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Ocean Tides UPSC |Oceanography | Physical Geography

Ocean Tides:

Due to the attraction of the sun and the moon, ocean water raised up and falls down twice a day, this rise up and fall down of ocean water is called tides. 
Ocean Tides are one type of wave characterized by rhythmic rise and fall of ocean water twice a day.
Tides are one type of vertical movement of ocean water, other vertical movements of ocean water are upwelling and sinking of water.
Ocean tides

The study of tides is complex, spatially, and temporally; as it has great variation in frequency, magnitudes, and height.

Cause of tides

The tide-generating force is the difference between the gravitation attraction of the moon and centrifugal forces. The gravitational pull of the Moon is the major factor in tide occurrence as compared to the gravitation pull of the Sun.
Centrifugal force is the force that works as a counterbalance of the gravitation pull of the moon and sun. Gravitation pull and centrifugal force are responsible for the creation of two major tides on earth.
On the moonward side of the earth, a tidal bulge is caused by the gravitational pull from the Moon, and the opposite side of the earth's bulge is caused by centrifugal force.
The highest tides are experienced on the Bay of Fundy in Canada; it is approx 15-16 m high.

Types of tides:

Based on the frequency of tides, there are three types of tides namely semi-diurnal tides, diurnal tides, and mixed tides.

Semi-diurnal tides are the most common tides, featuring two high and two low tides each day. The successive high or low tides are approximately the same height.

Diurnal tides have one high and one low tide each day. The successive high or low tides are approximately the same height.

Mixed tides have variations in height. Mixed tides generally happen along the west coast of North America and the Pacific ocean's islands.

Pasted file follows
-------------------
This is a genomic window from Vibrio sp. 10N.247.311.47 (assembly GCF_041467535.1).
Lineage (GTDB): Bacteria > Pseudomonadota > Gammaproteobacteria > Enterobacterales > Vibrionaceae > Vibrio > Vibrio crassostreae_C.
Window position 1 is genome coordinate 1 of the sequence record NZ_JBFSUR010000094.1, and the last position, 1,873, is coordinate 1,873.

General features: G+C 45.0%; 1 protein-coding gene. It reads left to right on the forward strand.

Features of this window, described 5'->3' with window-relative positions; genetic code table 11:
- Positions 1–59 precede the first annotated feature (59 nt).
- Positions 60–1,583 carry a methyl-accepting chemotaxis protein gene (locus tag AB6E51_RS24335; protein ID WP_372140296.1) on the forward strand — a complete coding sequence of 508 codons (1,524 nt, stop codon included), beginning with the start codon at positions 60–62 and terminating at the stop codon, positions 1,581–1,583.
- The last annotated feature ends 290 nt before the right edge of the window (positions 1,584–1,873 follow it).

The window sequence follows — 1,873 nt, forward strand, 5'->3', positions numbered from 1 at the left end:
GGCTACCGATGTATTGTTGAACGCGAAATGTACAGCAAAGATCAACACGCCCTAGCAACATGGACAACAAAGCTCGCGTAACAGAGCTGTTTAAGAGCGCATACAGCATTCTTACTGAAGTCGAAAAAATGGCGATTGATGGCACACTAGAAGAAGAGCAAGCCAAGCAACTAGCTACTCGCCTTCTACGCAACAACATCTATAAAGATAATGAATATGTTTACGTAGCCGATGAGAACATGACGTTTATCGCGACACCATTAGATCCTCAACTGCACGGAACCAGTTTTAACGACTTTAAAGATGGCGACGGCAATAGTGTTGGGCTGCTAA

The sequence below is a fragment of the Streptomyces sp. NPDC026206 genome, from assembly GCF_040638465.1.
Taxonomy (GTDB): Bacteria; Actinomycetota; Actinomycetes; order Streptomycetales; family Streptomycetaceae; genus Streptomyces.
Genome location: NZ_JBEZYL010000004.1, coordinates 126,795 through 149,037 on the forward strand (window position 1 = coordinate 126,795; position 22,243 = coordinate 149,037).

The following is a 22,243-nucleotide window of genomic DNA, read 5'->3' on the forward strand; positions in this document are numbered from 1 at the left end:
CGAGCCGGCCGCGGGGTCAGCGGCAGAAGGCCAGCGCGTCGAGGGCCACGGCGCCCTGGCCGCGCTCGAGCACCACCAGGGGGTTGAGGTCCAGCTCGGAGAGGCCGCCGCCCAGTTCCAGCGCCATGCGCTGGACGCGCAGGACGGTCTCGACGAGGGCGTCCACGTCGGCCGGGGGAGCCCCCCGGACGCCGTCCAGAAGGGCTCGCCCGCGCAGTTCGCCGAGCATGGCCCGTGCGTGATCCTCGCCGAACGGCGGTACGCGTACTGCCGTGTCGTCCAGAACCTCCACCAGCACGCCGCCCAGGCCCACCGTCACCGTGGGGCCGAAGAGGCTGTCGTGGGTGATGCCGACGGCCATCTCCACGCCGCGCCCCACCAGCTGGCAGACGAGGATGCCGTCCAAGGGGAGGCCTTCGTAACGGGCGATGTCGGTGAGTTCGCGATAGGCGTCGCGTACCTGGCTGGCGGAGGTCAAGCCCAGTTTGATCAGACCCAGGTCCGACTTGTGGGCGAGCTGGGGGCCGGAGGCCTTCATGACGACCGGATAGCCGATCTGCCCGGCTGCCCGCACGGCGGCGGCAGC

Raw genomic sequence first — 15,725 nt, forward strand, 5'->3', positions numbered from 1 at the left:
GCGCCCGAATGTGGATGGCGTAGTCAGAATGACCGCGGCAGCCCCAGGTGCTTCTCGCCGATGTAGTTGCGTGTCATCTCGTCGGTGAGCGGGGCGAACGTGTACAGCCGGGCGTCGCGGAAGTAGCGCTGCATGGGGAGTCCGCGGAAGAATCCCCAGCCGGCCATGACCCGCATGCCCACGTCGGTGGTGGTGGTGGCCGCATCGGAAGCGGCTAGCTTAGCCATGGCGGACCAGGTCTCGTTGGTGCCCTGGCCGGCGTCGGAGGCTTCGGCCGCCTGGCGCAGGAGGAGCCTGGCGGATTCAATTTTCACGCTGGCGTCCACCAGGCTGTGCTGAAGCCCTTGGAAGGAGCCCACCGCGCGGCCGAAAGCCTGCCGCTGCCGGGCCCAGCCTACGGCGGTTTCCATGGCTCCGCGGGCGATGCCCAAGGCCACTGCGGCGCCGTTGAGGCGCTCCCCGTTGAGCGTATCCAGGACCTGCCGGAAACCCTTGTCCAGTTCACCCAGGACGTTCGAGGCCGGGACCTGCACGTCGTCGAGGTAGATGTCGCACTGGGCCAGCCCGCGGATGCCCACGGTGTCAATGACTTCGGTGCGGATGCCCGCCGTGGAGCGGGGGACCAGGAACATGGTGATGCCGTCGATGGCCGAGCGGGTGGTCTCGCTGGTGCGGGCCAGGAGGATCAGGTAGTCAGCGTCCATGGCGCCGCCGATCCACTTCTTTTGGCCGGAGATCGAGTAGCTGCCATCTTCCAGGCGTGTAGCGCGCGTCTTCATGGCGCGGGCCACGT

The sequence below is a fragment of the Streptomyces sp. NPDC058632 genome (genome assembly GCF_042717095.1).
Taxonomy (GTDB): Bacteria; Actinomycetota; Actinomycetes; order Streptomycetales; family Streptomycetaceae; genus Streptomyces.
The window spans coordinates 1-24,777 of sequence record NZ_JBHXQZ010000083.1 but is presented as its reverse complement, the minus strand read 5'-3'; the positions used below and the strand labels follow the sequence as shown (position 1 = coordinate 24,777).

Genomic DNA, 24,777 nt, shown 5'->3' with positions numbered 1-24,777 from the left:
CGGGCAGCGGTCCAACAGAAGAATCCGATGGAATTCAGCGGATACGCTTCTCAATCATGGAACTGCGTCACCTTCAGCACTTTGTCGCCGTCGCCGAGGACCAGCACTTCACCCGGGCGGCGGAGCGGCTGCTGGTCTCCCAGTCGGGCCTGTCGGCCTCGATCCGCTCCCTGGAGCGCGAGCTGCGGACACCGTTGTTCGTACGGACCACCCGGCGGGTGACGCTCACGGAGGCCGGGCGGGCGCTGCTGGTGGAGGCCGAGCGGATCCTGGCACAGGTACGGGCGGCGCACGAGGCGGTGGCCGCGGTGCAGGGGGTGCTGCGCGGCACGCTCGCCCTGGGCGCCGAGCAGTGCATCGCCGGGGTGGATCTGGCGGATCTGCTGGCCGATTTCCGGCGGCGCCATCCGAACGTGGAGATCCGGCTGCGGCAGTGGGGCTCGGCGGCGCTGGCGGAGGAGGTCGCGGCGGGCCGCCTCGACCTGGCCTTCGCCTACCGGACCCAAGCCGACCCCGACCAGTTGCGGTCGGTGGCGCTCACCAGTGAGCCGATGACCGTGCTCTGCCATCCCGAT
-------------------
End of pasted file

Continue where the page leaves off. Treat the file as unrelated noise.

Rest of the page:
Based on Sun, Moon, and earth's Position, there are two types of tides namely spring tides and neap tides.

The position of the Sun and Moon with reference to the earth is directly proportional to the height of tides.

Spring and neap tides

Spring Tides :

During full moon and new moon days, the sun, moon, and earth are on the same line. So this position, the gravitation pull of the moon and sun get combined hence the height of tides is higher. This type of tide is called a spring tide. It occurs twice a month, one during the full moon and one in the new moon period.  

Neap Tides :

When the moon and sun make the right angles [ 90 degrees angle ], neap tides come which are lower in height. In this position, the gravitation pull of the moon gets counterbalanced by the gravitation pull of the sun.
There are seven-day intervals between the spring and neap tides. 

The factors affecting the height of the tides:
  • When the Moon is close to earth at the Perigee position then tides are higher than normal.
  • When the Moon is the farthest from the earth at apogee position then tides are less than average height.
  • When the Earth is close to Sun at the Perihelion position; experiences higher tides or greater than the normal tides.
  • When the Earth is the farthest from the Sun at the aphelian position; experiences less than average tides bulge.
  • The position of the sun and moon with reference to the earth also affect the height of the tides which we have seen in spring and neap tides.
  • It is the time between the high tide and low tides when water is falling.
Flood or flow;
  • It is the time between the low tide and high tide when the water is rising.

Importance of tides:

The time of high tide is known precisely. Therefore, it has the following utilities:

  • High tides help navigation and help ships to reach shores.
  • High tides help in fishing and enable fishermen to catch fish near shorelines.
  • Tides help to generate tidal energy. for example, a 3 MW tidal power project at Durgaduani in the Sundarban of West Bengal is planning to be set up.
  • Tide helps with the desilting of the sediments and removes pollutants from river estuaries.

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